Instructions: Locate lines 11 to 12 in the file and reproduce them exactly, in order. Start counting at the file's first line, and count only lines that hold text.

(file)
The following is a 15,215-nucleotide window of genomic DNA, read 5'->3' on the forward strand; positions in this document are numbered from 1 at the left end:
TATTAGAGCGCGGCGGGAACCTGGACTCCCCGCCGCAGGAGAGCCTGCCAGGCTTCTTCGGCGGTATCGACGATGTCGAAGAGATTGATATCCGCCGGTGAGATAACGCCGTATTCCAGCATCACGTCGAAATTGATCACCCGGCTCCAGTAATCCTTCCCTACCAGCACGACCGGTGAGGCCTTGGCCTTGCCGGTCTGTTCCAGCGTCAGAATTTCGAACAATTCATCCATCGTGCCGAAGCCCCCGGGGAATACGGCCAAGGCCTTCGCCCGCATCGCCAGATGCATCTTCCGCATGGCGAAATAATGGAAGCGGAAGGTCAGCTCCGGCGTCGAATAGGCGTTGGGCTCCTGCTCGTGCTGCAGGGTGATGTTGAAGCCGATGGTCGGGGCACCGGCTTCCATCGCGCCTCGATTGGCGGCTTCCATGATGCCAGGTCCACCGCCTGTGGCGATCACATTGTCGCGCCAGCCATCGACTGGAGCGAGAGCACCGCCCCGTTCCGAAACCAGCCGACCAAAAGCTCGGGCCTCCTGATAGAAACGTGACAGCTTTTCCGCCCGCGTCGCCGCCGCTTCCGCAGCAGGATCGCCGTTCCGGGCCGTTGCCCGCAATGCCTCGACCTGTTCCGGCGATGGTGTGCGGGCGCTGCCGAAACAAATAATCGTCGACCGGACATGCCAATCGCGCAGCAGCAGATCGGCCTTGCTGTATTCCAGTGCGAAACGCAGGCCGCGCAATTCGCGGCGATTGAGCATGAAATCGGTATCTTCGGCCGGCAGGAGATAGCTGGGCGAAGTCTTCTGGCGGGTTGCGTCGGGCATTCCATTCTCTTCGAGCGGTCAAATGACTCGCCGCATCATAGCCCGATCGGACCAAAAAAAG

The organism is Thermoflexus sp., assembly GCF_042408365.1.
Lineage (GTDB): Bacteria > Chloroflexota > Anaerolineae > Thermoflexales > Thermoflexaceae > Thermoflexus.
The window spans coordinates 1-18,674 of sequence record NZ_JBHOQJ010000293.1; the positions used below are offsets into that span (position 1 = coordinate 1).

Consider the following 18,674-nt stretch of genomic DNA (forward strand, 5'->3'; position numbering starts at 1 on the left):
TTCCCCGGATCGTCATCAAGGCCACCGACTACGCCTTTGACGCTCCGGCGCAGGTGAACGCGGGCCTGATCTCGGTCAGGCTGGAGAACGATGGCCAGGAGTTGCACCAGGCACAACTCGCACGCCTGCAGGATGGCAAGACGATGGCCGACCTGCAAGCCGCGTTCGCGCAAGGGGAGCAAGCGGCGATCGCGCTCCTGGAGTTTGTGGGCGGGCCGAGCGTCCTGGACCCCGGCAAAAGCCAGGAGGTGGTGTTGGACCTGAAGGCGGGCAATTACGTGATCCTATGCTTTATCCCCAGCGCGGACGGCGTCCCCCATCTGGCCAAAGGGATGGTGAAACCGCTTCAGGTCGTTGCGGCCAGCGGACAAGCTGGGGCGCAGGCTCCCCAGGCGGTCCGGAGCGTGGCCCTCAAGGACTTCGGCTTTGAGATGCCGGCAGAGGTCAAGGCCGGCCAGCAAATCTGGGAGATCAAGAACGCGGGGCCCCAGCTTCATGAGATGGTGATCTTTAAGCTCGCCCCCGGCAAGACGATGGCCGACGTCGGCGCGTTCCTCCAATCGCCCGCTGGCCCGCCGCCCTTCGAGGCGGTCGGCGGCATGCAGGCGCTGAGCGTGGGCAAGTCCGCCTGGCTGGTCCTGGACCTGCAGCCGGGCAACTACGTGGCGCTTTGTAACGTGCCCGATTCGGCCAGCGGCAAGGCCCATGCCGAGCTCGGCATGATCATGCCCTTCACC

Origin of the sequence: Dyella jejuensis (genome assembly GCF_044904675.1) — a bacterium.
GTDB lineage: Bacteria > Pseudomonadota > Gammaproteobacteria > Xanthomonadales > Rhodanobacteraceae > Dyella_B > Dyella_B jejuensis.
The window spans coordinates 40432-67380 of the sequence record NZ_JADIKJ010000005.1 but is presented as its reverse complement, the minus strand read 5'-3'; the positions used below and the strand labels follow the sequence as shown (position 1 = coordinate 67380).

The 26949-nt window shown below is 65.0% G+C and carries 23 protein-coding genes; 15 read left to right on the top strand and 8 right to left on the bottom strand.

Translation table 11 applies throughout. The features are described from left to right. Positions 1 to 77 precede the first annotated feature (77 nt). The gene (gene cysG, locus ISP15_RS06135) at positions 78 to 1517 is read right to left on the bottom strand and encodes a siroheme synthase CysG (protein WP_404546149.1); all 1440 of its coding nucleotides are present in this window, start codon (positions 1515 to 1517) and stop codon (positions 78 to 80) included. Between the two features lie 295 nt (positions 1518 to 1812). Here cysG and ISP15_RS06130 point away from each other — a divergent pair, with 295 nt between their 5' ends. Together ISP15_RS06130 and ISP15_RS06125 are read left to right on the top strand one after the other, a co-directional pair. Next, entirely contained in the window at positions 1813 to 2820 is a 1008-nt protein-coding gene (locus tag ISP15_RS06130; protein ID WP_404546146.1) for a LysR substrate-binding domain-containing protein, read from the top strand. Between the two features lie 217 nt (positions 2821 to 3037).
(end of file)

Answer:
The 26949-nt window shown below is 65.0% G+C and carries 23 protein-coding genes; 15 read left to right on the top strand and 8 right to left on the bottom strand.

Translation table 11 applies throughout. The features are described from left to right. Positions 1 to 77 precede the first annotated feature (77 nt). The gene (gene cysG, locus ISP15_RS06135) at positions 78 to 1517 is read right to left on the bottom strand and encodes a siroheme synthase CysG (protein WP_404546149.1); all 1440 of its coding nucleotides are present in this window, start codon (positions 1515 to 1517) and stop codon (positions 78 to 80) included. Between the two features lie 295 nt (positions 1518 to 1812). Here cysG and ISP15_RS06130 point away from each other — a divergent pair, with 295 nt between their 5' ends. Together ISP15_RS06130 and ISP15_RS06125 are read left to right on the top strand one after the other, a co-directional pair. Next, entirely contained in the window at positions 1813 to 2820 is a 1008-nt protein-coding gene (locus tag ISP15_RS06130; protein ID WP_404546146.1) for a LysR substrate-binding domain-containing protein, read from the top strand. Between the two features lie 217 nt (positions 2821 to 3037).